The Film Unit

Over at The University of Sheffield’s Students’ Union, Film Unit show films in the well-equipped and cosy ‘Auditorium’ every Friday, Saturday and Sunday. You don’t have to be a student to go in, anyone can go and enjoy it, and what’s better is that the tickets cost only £2.50! (They can be ordered online or bought at the box office in the union). If you hop on a bus or tram, The Film Unit is worth a gander! They show all kinds of films but mostly well-known releases from about 6 months prior (hence the cheap tickets).

Film Unit website

Sharrow Reels

Set in a Community Centre on Sharrow Vale Road, SharrowReels shows a monthly film for all the community. Their aim is to provide local film nights that are independent and as they describe on their website, always have “great films, great atmosphere, great value.” Tickets cost £3 and they even throw in coffee and homemade cakes.

Sharrow Reels website


In Bradfield, the community hall shows films on a monthly basis. They’ve invested in cinema-quality equipment in their hall and screen all kinds of films, from blockbusters to music concerts. Again, the cost is much lower than the average multiplex and they even say you can bring your own seat!

Bradflix website

Hathersage Film Club (Derbyshire)

For those living in the Peak District, just over the border from Sheffield, there’s the Hathersage Film Club. Set in the Hathersage Memorial Hall, the showings vary from classics to newer releases, but there’s always one for all age groups and it’s only a fiver to get in.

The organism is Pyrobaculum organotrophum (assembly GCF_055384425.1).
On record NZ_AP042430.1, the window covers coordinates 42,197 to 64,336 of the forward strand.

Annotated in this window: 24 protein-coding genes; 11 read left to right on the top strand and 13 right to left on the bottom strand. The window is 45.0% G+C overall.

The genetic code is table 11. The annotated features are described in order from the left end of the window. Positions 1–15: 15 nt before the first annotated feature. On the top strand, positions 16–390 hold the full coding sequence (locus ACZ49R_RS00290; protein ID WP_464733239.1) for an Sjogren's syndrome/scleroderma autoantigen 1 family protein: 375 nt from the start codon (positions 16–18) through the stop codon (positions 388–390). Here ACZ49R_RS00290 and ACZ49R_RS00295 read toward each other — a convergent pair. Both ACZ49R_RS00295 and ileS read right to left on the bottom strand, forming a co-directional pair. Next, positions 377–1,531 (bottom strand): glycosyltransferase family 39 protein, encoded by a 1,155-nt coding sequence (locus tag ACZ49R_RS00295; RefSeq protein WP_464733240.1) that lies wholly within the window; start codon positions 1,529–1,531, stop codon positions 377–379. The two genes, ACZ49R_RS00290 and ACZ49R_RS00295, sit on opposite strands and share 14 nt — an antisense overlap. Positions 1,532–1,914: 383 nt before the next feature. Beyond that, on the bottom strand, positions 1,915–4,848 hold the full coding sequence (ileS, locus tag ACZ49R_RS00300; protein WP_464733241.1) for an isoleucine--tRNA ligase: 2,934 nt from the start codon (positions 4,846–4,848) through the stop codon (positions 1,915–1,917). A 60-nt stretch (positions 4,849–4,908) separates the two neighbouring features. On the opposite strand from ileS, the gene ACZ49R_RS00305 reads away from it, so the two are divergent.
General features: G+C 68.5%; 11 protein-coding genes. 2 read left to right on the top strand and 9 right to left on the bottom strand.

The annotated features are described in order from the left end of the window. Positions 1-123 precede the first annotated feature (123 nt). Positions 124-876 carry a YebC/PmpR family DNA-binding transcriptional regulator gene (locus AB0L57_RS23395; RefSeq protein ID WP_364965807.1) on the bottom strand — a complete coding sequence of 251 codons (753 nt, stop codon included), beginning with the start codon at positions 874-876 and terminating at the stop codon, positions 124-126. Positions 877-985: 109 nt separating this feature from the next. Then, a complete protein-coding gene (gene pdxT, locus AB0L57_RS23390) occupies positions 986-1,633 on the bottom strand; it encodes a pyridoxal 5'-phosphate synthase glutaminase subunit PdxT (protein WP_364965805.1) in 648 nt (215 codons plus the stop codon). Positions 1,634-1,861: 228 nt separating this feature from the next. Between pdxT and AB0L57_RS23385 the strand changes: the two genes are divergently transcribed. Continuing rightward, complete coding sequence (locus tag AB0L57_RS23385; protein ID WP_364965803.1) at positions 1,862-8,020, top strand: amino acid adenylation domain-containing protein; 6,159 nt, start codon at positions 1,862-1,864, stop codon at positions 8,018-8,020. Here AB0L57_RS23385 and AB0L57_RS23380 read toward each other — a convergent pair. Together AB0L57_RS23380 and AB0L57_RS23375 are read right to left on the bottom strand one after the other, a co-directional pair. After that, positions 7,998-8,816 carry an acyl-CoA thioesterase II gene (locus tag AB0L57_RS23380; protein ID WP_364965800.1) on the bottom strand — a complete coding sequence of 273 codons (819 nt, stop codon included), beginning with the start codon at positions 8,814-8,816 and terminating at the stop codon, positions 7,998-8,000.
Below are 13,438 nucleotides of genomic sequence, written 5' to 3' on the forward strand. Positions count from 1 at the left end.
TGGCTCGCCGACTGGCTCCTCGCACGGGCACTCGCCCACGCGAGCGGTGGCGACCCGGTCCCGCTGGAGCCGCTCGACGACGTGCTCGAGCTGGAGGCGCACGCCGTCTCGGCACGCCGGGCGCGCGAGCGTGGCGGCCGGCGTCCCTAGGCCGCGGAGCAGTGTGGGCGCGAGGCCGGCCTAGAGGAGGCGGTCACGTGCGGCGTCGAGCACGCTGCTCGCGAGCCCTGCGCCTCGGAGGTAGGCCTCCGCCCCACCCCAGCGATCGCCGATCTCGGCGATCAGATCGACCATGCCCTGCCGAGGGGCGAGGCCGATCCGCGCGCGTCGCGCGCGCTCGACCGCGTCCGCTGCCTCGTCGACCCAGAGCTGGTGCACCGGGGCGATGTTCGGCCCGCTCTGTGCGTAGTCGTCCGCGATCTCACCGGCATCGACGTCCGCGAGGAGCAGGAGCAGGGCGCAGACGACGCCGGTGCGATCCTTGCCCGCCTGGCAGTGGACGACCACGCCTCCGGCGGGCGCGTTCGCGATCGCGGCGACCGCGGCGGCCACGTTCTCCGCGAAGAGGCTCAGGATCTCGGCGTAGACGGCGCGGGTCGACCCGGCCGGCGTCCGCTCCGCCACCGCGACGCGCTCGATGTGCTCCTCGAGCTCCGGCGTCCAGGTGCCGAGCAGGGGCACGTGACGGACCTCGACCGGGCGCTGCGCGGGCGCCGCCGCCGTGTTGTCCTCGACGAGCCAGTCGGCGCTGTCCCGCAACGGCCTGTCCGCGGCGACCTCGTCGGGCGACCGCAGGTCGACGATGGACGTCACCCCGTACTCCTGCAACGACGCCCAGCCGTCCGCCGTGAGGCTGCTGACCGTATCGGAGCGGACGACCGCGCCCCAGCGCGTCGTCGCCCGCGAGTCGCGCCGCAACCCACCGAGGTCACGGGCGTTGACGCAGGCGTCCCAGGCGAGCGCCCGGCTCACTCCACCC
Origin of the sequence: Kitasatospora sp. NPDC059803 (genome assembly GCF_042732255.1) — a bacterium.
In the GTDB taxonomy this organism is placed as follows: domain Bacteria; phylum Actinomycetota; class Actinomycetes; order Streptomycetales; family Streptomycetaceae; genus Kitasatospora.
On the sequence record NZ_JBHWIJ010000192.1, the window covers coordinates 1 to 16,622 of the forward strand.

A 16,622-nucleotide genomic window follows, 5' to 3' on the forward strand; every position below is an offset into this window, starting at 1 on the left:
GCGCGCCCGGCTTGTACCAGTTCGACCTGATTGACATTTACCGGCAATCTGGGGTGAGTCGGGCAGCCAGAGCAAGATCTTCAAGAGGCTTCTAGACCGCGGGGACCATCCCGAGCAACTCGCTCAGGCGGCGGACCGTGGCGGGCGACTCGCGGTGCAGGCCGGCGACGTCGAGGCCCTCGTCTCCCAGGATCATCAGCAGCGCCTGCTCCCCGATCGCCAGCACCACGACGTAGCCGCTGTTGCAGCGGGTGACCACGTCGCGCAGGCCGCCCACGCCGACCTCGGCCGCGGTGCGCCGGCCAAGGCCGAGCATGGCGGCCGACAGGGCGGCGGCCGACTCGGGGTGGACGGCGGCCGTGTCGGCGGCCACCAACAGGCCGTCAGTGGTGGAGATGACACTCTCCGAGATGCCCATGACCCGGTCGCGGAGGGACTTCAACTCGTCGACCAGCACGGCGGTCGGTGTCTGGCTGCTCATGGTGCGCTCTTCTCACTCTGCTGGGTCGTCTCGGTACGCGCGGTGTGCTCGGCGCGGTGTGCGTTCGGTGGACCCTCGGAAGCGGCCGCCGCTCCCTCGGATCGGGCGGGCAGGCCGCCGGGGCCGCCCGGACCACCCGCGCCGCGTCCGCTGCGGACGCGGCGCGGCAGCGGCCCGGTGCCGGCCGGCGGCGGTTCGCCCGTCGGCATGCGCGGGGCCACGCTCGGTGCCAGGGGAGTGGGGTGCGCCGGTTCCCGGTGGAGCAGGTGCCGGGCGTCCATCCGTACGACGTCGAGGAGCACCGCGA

Hathersage Film Club website

Sheffield’s Friends of the Earth

In May, Sheffield’s chapter of Friends of the Earth returns with their third film festival, during which they’ll screen four feature length documentaries. Last year, it was held at the Central United Reformed Church and was shown every Wednesday throughout February. Details of location and times are still to be confirmed, so make sure you keep an eye out for this, it’s another way to go and see some interesting films and not have to trek out to the multiplex.

Friend’s Of The Earth website

The Film Pool

The Film Pool not-for profit organisation in Sheffield which provides a community and workspace for film makers, animators, writers and producers. If you’re involved (or wanting to be involved) in making or exhibiting films, the space or other services offered might be of use to you. It’s an excellent location for cast and crew screenings, test screenings or low key film club nights. Maximum capacity is around 25 and the HD screening facilities are all in place and ready to go.

Film Pool website or sign up to their mailing list.

All of the above of course neglects the many and wondrous film festivals that are held annually in South Yorkshire. These include Doc/Fest, Sensoria, Shaff, Celluloid Screams and Showcomotion, most of which also present individual events around the year, often in unique settings, sometimes with Q&As with the filmmakers. But we’ll talk more about each of these in our next blog post…coming very soon.

There’s loads of alternatives to the multiplex cinemas in Yorkshire, Sheffield and beyond. They’re always ever-changing and new ones emerging so it’s worth keeping an eye on their websites or signing up for their mailing lists.